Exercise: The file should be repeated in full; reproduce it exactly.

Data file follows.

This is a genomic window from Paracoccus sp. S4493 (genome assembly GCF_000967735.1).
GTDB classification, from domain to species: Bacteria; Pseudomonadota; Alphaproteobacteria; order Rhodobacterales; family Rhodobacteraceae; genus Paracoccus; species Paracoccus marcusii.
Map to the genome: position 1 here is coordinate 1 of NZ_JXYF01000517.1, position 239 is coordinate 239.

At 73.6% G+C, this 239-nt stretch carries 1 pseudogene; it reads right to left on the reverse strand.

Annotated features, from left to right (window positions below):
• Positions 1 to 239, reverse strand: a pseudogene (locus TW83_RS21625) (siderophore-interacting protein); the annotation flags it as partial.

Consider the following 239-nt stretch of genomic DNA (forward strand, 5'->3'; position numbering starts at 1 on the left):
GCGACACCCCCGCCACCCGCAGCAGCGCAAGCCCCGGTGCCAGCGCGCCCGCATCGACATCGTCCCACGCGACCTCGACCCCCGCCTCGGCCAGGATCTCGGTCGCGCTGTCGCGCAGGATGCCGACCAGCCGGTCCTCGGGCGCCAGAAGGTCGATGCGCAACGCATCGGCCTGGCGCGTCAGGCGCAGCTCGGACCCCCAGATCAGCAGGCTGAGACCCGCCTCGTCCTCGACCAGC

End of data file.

This is a genomic window from Paracoccus sp. S4493 (genome assembly GCF_000967735.1).
GTDB classification, from domain to species: Bacteria; Pseudomonadota; Alphaproteobacteria; order Rhodobacterales; family Rhodobacteraceae; genus Paracoccus; species Paracoccus marcusii.
Map to the genome: position 1 here is coordinate 1 of NZ_JXYF01000517.1, position 239 is coordinate 239.

At 73.6% G+C, this 239-nt stretch carries 1 pseudogene; it reads right to left on the reverse strand.

Annotated features, from left to right (window positions below):
• Positions 1 to 239, reverse strand: a pseudogene (locus TW83_RS21625) (siderophore-interacting protein); the annotation flags it as partial.

Consider the following 239-nt stretch of genomic DNA (forward strand, 5'->3'; position numbering starts at 1 on the left):
GCGACACCCCCGCCACCCGCAGCAGCGCAAGCCCCGGTGCCAGCGCGCCCGCATCGACATCGTCCCACGCGACCTCGACCCCCGCCTCGGCCAGGATCTCGGTCGCGCTGTCGCGCAGGATGCCGACCAGCCGGTCCTCGGGCGCCAGAAGGTCGATGCGCAACGCATCGGCCTGGCGCGTCAGGCGCAGCTCGGACCCCCAGATCAGCAGGCTGAGACCCGCCTCGTCCTCGACCAGC